Depression Tracker: Unemployment Soars In Latin America's Most Important Economy

If there’s anything Brazil certainly does not need, it’s more bad news. 

The country is, in many ways, a symbol of the great EM unwind catalyzed by falling commodity prices, plunging currencies, reduced demand from China, a looming Fed hike, and, most recently, a yuan devaluation, with the latter being particularly painful for Brazil:

As we’ve documented extensively, the situation is made immeasurably worse by political instability. President Dilma Rousseff is "enjoying" an approval rating of just 8% as the public calls for her impeachment amid allegations of fiscal book cooking and corruption at Petrobras where she was Chairwoman from 2003 until 2010. 

The economic news - which was already bad enough between a harrowing bout of staglflaton and dual deficits on the fiscal and current accounts - just got a lot worse as unemployment spiked to 7.5%, well ahead of consensus and the worst in five years. Here’s FT:

Here's another economic snapshot of Brazil that is probably not going to do much to help lift President Dilma Rousseff's approval ratings.


Unemployment in Latin America's largest economy rose for the seven straight month, hitting 7.5 per cent in July.


That's up from 6.9 per cent in June and much worse than the 7 per cent the market had forecast and the highest since May 2010.


The real fell by as much as 0.8 per cent in early morning trading.


The jump in unemployment - the biggest in five months - is the latest sign of the country's deepening economic malaise.

Rousseff's comments to Handelsblatt that the country will remain mired in recession for another 6-12 months didn't do anything to make the outlook seem any brighter.

Meanwhile, Rousseff scored a victory on Wednesday when the Senate approved a bill to cut payroll tax breaks." That should help "to reduce a gaping fiscal deficit and restore confidence in her government's accounts," Reuters notes, adding that "Rousseff has struggled to pass austerity measures through a rebellious Congress, with the lower house approving bills that raise spending introduced by Speaker Eduardo Cunha, who broke with her coalition and defected to the opposition last month."

But Cunha may not be a stumbling block for too much longer, because as Bloomberg reported early this morning (citing Folha de S. Paulo), Brazil's Attorney-General is set to "charge Cunha for corruption Thursday". The charges, Bloomberg continues, are "part of [the] 'Carwash' investigations into dealings at Petrobras." Here are the implications, courtesy of Bloomberg strategist Davison Santana:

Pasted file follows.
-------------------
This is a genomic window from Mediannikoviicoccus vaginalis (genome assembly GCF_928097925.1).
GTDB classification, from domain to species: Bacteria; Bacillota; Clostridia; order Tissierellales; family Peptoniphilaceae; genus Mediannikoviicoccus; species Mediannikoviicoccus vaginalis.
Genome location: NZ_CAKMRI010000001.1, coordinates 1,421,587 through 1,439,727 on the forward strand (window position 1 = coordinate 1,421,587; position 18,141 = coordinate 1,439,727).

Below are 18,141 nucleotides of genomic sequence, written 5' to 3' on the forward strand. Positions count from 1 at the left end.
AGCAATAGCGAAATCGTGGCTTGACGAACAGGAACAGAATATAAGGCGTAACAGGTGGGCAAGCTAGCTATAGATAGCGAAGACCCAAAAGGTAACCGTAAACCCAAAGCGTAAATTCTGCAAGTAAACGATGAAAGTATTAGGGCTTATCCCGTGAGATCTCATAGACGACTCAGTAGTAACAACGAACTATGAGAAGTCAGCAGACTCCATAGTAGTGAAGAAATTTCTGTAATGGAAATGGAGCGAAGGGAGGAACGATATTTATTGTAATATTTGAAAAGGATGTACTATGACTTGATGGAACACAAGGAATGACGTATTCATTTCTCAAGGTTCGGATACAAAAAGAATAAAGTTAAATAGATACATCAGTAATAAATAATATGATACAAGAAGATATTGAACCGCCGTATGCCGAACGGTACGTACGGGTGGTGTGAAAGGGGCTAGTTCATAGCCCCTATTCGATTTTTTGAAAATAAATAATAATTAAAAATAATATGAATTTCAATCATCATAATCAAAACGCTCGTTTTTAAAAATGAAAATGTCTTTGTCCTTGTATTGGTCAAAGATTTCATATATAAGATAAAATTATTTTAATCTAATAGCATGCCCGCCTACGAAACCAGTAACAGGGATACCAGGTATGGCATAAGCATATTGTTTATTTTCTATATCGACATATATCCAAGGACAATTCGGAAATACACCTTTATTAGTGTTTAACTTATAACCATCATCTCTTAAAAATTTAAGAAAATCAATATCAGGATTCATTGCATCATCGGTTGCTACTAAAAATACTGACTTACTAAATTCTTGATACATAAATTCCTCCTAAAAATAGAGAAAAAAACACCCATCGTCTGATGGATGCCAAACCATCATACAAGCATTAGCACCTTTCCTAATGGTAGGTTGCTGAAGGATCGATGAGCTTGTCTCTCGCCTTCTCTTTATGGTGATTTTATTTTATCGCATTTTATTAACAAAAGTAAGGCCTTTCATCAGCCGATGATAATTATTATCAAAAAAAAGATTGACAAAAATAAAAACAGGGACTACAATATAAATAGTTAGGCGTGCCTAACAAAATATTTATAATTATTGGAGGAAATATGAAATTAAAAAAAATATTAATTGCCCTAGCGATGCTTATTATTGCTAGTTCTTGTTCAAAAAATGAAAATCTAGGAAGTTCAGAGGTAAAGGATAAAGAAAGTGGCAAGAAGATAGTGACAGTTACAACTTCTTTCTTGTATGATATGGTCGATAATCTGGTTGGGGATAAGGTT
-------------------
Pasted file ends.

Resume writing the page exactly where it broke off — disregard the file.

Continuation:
• Attorney-General expected to charge Cunha for corruption today; O Globo reports that hard evidence was found with help from Swiss authorities
    • Cunha may be forced to step down from House presidency, depending on strength of evidence; Lawmakers already preparing request for his removal, according to Valor
    • Cunha has been one of the biggest hurdles to President Rousseff’s agenda in Congress; his exit may mean a smoother political environment, as there isn’t likely to be any other strong opposition name to fill his shoes
  • Possibility of better political scenario doesn’t guarantee an easy path for Rousseff, as economic outlook continues to deteriorate; July unemployment rate at 7.5% vs 7% est., 6.9% prior, worst July figure since 2009
  • Senate passed yday a bill that that unwinds payroll tax breaks; text was approved with the changes proposed in the Lower House, which reduces its budget impact but accelerates revenue increase
    • If Senate had decided to amend bill, it would need to return for fresh approval in Lower House, delaying whole process
    • Bill is first of a series of austerity measures; expectation of their approval in Senate led to better performance by BRL last week

Lest we should lose track of why this is important, recall that Brazil is looking to close a yawning budget gap on the way to ameliorating at least one part the following conundrum:

As BofAML put it on Wednesday, "monitoring the upcoming political events amid increasing political and economic uncertainties is important [as] these events [are] possible triggers to improve governability and spur a rebound in confidence, a necessary condition for an inflection in economic growth." They continue: "Even after the government revised the primary fiscal target, risks remain to the 0.15% of GDP print, as some measures waiting to be voted on in Congress could increase public spending if approved."

On that note, here's a look at key upcoming events: 

Of course none of this may end up mattering because as we saw last weekend, Brazilians are in no mood to wait around on a fix from a government they don't trust and whether they realize it or not, China's devaluation means the situation is very likely to deteriorate further, as tipped by Brazil's trade ministry last week. So in the end the most important indicator in determining if and when the country will descend into absolute choas, is this one: